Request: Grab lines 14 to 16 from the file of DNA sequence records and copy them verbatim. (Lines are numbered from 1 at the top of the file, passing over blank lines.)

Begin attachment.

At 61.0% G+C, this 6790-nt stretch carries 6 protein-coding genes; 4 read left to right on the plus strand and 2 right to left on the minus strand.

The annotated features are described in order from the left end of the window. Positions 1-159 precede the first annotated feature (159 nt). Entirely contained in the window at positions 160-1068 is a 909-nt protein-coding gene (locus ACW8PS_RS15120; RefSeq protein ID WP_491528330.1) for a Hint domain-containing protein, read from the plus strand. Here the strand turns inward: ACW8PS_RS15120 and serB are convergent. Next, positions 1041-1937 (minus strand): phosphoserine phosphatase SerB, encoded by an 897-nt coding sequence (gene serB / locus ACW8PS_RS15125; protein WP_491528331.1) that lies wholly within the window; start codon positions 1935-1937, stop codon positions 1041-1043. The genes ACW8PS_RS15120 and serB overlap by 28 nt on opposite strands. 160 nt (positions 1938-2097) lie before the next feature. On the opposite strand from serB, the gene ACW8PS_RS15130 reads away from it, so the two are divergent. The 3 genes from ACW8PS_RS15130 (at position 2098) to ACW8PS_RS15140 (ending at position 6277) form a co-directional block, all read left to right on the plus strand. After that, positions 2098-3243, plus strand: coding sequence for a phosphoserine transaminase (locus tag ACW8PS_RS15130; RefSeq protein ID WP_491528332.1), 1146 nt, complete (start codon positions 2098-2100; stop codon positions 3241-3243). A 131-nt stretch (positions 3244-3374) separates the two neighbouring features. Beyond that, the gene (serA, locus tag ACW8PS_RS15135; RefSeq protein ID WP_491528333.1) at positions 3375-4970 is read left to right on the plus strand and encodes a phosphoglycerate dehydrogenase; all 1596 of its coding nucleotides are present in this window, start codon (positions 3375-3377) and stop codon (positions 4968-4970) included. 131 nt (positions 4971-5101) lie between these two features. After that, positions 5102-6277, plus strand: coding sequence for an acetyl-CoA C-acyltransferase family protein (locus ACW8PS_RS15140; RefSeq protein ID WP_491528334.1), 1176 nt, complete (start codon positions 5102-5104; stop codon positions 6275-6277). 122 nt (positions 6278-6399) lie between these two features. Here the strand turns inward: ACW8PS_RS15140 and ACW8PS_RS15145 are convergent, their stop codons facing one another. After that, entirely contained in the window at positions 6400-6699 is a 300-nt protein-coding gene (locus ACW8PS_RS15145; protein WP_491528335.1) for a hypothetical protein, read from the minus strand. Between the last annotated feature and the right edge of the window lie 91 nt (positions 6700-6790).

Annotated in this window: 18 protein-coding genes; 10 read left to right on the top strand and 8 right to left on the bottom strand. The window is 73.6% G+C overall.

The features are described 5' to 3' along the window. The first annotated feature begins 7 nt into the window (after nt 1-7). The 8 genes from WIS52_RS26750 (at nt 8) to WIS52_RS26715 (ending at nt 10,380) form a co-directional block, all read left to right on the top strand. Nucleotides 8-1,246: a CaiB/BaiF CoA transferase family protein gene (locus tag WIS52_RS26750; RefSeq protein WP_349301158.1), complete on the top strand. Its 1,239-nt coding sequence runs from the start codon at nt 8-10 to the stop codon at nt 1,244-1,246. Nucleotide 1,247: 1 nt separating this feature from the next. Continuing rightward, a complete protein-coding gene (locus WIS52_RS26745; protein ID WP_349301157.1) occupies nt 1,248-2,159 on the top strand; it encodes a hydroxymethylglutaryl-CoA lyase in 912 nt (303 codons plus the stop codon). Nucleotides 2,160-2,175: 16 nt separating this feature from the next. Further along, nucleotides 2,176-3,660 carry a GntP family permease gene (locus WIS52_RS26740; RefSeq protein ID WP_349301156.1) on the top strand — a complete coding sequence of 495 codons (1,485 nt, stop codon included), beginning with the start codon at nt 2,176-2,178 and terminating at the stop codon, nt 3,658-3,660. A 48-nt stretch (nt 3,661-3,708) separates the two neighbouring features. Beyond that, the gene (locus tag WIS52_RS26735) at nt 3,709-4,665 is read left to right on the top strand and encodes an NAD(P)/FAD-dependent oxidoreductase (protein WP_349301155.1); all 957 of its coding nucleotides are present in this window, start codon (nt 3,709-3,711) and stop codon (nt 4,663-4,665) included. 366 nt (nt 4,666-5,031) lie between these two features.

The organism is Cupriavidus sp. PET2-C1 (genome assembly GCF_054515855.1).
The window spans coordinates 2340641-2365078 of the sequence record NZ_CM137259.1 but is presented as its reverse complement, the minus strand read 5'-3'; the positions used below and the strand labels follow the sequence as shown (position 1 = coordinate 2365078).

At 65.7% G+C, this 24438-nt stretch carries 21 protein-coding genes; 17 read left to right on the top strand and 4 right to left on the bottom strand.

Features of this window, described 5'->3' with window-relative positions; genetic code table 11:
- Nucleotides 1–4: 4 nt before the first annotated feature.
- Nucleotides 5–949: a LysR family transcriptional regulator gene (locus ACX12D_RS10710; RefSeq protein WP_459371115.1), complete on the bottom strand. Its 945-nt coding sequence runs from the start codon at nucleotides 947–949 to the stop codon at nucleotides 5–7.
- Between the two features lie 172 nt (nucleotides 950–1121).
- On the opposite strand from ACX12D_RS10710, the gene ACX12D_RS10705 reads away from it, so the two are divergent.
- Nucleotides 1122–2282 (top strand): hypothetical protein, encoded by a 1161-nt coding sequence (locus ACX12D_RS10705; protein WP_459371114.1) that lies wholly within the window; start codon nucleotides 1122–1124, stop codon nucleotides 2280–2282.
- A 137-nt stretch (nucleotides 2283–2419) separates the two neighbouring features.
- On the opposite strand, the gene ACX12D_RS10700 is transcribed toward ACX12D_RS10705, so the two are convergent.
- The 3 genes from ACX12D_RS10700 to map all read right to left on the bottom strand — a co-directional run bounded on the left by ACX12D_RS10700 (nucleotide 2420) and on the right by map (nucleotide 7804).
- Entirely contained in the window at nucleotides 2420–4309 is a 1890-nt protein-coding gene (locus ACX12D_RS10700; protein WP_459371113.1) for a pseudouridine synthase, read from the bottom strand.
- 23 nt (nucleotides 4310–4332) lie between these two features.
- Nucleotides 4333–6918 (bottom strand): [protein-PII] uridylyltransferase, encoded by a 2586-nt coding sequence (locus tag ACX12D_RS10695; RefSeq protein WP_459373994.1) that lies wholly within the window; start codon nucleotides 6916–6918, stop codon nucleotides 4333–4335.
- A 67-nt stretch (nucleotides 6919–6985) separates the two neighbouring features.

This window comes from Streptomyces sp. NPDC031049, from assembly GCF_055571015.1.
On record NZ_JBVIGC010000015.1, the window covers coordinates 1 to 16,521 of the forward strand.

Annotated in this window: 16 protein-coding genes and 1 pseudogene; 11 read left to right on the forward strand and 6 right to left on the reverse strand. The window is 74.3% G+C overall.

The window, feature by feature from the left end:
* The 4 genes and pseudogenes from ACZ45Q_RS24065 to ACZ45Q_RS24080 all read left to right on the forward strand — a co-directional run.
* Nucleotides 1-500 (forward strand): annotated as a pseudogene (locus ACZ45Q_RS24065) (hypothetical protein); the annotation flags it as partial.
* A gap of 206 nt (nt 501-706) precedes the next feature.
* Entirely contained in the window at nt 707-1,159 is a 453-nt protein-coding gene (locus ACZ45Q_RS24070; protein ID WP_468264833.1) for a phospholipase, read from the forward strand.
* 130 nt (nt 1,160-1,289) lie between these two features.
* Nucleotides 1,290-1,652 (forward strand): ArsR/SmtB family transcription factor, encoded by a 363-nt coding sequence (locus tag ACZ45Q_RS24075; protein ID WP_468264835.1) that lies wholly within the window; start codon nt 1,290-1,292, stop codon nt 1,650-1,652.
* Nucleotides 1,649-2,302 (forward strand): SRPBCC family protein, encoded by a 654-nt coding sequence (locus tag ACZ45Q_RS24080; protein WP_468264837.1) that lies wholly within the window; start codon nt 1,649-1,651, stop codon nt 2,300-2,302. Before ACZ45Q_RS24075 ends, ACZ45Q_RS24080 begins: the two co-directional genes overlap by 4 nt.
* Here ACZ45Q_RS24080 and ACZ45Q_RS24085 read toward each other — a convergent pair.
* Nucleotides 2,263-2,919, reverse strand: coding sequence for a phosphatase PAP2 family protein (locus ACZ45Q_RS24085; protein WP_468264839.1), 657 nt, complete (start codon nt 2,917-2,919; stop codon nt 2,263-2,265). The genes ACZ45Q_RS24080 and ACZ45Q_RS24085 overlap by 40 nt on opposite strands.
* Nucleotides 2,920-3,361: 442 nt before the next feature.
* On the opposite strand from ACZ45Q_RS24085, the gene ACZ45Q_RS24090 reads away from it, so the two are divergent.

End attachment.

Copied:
- A 137-nt stretch (nucleotides 2283–2419) separates the two neighbouring features.
- On the opposite strand, the gene ACX12D_RS10700 is transcribed toward ACX12D_RS10705, so the two are convergent.
- The 3 genes from ACX12D_RS10700 to map all read right to left on the bottom strand — a co-directional run bounded on the left by ACX12D_RS10700 (nucleotide 2420) and on the right by map (nucleotide 7804).